Inter-Research > MEPS > v495 > feature  
Marine Ecology Progress Series

via Mailchimp
Sea urchins Strongylocentrotus droebachiensis graze along the edge of a kelp bed, creating a barren. Photo: Robert Scheibling

Filbee-Dexter K, Scheibling RE


Sea urchin barrens as alternative stable states of collapsed kelp ecosystems


Sea urchin barrens are expansive rocky reefs dominated by coralline algae; in the absence of sea urchin grazing, they support luxuriant seaweed communities such as kelp beds. Filbee-Dexter & Scheibling examine the global distribution of urchin barrens along temperate and polar coasts, and document the drivers and thresholds of phase shifts between barrens and kelp beds as evidence of alternative stable-state dynamics. Anthropogenic impacts play an important role in triggering the collapse of kelp-based ecosystems and the resulting phase shifts to barrens. Negative interactions between kelp and sea urchins stabilize both ecosystem states, making these phase shifts difficult to reverse.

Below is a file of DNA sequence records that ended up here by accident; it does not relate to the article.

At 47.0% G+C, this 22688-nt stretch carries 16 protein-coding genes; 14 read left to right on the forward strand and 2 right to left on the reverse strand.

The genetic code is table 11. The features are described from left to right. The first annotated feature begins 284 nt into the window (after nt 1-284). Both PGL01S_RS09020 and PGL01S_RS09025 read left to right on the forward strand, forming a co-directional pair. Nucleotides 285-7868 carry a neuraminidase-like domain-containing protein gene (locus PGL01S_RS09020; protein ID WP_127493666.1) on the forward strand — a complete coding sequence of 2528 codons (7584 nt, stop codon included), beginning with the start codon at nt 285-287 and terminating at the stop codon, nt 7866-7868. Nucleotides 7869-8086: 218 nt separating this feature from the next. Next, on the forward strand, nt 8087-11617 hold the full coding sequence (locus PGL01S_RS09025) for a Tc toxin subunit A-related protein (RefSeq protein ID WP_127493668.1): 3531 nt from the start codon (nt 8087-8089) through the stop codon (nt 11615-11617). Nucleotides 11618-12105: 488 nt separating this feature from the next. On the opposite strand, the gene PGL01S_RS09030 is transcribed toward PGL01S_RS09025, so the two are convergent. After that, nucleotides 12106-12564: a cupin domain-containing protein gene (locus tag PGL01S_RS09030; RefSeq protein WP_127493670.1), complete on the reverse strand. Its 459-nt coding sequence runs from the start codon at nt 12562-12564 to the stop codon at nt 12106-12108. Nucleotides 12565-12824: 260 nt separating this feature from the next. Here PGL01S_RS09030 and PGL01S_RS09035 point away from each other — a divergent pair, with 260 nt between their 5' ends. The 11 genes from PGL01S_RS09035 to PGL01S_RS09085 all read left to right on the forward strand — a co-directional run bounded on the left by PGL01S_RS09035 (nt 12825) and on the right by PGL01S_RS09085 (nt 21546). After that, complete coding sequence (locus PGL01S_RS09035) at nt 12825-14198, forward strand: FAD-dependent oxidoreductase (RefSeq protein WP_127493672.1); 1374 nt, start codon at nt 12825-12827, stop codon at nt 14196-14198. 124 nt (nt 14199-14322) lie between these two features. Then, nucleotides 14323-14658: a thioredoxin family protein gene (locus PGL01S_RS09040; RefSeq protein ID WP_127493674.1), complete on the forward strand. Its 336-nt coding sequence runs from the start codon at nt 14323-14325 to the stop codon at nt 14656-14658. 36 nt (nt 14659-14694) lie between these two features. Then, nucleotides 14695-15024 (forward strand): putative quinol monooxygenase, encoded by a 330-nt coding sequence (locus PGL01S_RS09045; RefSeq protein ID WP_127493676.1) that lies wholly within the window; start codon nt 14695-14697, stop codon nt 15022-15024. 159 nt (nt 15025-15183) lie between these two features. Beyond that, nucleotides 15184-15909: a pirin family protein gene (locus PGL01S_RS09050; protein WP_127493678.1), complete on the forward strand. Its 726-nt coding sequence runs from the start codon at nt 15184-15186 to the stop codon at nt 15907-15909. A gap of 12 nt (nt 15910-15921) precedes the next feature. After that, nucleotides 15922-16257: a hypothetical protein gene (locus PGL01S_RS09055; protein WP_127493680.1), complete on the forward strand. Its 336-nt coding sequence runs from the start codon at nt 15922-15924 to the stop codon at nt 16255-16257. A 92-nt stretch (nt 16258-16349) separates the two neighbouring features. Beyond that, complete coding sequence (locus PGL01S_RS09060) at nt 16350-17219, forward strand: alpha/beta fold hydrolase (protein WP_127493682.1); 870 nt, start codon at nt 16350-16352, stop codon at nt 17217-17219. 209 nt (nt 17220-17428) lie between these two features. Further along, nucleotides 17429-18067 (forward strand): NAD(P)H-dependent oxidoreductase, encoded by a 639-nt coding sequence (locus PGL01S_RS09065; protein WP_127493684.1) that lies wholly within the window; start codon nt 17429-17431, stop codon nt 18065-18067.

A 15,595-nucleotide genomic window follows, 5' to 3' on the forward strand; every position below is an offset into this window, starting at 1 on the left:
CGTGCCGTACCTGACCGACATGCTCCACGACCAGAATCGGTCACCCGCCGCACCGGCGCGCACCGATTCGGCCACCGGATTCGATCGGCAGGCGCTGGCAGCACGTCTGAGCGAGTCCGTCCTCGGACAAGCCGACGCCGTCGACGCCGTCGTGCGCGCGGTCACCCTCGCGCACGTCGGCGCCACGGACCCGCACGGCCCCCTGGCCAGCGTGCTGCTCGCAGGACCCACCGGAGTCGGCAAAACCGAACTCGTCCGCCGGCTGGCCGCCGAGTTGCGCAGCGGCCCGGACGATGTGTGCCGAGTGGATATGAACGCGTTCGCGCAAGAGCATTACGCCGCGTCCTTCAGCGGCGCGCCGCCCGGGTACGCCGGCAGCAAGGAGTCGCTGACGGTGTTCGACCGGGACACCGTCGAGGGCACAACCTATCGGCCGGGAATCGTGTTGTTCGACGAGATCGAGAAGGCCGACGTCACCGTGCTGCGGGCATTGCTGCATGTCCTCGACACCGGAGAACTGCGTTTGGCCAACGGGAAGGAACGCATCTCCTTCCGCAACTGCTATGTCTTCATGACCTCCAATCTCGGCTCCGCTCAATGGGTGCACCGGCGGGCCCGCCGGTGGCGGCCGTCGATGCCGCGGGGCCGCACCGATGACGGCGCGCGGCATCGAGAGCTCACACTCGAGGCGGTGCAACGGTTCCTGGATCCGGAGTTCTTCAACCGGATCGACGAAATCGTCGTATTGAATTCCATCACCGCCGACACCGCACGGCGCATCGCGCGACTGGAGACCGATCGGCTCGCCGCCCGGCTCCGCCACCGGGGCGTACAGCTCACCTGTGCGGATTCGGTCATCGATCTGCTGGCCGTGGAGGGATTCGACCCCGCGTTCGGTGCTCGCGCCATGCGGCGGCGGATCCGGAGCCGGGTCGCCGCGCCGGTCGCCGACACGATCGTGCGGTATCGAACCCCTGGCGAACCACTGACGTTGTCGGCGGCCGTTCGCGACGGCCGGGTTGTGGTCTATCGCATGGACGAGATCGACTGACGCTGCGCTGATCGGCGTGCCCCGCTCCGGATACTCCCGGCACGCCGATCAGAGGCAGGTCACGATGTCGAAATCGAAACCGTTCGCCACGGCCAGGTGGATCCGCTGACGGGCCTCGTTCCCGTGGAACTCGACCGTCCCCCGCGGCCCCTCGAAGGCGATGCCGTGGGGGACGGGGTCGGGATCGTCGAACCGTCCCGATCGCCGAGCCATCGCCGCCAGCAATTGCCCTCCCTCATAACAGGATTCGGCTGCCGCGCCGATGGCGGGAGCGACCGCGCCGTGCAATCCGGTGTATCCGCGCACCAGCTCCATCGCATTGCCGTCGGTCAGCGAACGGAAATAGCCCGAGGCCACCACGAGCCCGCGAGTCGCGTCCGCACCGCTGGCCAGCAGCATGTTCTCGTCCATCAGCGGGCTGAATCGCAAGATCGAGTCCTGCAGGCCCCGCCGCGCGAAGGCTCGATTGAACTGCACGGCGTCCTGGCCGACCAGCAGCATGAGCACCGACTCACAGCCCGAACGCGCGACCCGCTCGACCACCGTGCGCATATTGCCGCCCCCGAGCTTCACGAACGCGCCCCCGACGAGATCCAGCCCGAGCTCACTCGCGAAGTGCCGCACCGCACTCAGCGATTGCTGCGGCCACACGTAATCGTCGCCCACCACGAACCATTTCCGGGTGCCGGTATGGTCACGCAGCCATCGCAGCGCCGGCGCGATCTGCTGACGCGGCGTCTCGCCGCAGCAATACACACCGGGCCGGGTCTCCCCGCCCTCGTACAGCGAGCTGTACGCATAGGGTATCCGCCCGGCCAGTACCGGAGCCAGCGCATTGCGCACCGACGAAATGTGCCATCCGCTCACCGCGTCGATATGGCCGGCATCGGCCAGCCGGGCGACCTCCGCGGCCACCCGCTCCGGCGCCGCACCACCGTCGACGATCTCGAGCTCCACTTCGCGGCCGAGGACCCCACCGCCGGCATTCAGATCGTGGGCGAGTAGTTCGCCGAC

Inter-Research Science Publisher is pleased to make this Feature Article openly available for viewing by our readers.


Abstract   Back to contents page   Link to full PDF